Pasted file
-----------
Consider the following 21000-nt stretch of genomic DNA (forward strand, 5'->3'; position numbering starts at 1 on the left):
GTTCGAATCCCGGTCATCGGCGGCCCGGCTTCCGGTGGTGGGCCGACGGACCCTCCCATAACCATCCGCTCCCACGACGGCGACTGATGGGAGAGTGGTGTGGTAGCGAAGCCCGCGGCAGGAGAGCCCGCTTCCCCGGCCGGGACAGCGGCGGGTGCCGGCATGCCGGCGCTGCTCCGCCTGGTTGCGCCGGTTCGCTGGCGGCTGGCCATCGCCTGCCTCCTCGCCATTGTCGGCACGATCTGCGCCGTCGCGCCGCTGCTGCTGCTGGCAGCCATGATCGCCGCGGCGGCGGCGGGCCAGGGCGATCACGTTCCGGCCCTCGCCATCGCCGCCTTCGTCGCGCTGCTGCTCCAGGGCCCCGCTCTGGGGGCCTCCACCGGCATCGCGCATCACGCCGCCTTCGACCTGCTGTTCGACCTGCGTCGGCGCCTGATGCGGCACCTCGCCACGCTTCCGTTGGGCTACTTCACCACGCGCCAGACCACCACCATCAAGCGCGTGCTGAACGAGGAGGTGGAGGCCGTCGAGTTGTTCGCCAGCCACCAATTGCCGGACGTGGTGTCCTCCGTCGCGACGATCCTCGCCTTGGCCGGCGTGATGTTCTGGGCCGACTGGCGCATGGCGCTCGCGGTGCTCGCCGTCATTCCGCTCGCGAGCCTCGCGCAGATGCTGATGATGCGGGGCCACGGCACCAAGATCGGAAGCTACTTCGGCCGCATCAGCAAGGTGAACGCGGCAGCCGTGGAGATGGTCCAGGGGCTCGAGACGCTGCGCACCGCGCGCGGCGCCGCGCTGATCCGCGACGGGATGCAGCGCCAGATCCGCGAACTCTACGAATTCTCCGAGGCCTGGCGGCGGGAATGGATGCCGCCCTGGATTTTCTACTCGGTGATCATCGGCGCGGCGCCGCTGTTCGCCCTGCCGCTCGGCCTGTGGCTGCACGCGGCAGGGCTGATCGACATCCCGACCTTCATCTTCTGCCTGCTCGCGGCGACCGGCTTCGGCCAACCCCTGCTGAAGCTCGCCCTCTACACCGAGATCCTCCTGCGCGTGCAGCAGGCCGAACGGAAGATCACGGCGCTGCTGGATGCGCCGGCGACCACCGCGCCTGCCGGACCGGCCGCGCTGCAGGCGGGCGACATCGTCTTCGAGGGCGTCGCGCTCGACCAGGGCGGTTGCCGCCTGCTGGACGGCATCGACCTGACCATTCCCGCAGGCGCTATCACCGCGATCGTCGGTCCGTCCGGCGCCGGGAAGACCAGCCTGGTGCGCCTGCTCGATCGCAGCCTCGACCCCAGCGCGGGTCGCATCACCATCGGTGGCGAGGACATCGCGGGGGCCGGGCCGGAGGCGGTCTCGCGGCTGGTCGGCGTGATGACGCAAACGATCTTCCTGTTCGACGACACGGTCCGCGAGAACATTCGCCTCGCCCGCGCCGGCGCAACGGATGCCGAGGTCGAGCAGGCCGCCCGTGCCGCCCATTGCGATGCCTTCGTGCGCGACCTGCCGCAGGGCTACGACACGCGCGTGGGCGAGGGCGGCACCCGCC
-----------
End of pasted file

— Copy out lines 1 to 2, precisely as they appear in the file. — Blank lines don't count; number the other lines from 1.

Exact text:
Consider the following 21000-nt stretch of genomic DNA (forward strand, 5'->3'; position numbering starts at 1 on the left):
GTTCGAATCCCGGTCATCGGCGGCCCGGCTTCCGGTGGTGGGCCGACGGACCCTCCCATAACCATCCGCTCCCACGACGGCGACTGATGGGAGAGTGGTGTGGTAGCGAAGCCCGCGGCAGGAGAGCCCGCTTCCCCGGCCGGGACAGCGGCGGGTGCCGGCATGCCGGCGCTGCTCCGCCTGGTTGCGCCGGTTCGCTGGCGGCTGGCCATCGCCTGCCTCCTCGCCATTGTCGGCACGATCTGCGCCGTCGCGCCGCTGCTGCTGCTGGCAGCCATGATCGCCGCGGCGGCGGCGGGCCAGGGCGATCACGTTCCGGCCCTCGCCATCGCCGCCTTCGTCGCGCTGCTGCTCCAGGGCCCCGCTCTGGGGGCCTCCACCGGCATCGCGCATCACGCCGCCTTCGACCTGCTGTTCGACCTGCGTCGGCGCCTGATGCGGCACCTCGCCACGCTTCCGTTGGGCTACTTCACCACGCGCCAGACCACCACCATCAAGCGCGTGCTGAACGAGGAGGTGGAGGCCGTCGAGTTGTTCGCCAGCCACCAATTGCCGGACGTGGTGTCCTCCGTCGCGACGATCCTCGCCTTGGCCGGCGTGATGTTCTGGGCCGACTGGCGCATGGCGCTCGCGGTGCTCGCCGTCATTCCGCTCGCGAGCCTCGCGCAGATGCTGATGATGCGGGGCCACGGCACCAAGATCGGAAGCTACTTCGGCCGCATCAGCAAGGTGAACGCGGCAGCCGTGGAGATGGTCCAGGGGCTCGAGACGCTGCGCACCGCGCGCGGCGCCGCGCTGATCCGCGACGGGATGCAGCGCCAGATCCGCGAACTCTACGAATTCTCCGAGGCCTGGCGGCGGGAATGGATGCCGCCCTGGATTTTCTACTCGGTGATCATCGGCGCGGCGCCGCTGTTCGCCCTGCCGCTCGGCCTGTGGCTGCACGCGGCAGGGCTGATCGACATCCCGACCTTCATCTTCTGCCTGCTCGCGGCGACCGGCTTCGGCCAACCCCTGCTGAAGCTCGCCCTCTACACCGAGATCCTCCTGCGCGTGCAGCAGGCCGAACGGAAGATCACGGCGCTGCTGGATGCGCCGGCGACCACCGCGCCTGCCGGACCGGCCGCGCTGCAGGCGGGCGACATCGTCTTCGAGGGCGTCGCGCTCGACCAGGGCGGTTGCCGCCTGCTGGACGGCATCGACCTGACCATTCCCGCAGGCGCTATCACCGCGATCGTCGGTCCGTCCGGCGCCGGGAAGACCAGCCTGGTGCGCCTGCTCGATCGCAGCCTCGACCCCAGCGCGGGTCGCATCACCATCGGTGGCGAGGACATCGCGGGGGCCGGGCCGGAGGCGGTCTCGCGGCTGGTCGGCGTGATGACGCAAACGATCTTCCTGTTCGACGACACGGTCCGCGAGAACATTCGCCTCGCCCGCGCCGGCGCAACGGATGCCGAGGTCGAGCAGGCCGCCCGTGCCGCCCATTGCGATGCCTTCGTGCGCGACCTGCCGCAGGGCTACGACACGCGCGTGGGCGAGGGCGGCACCCGCC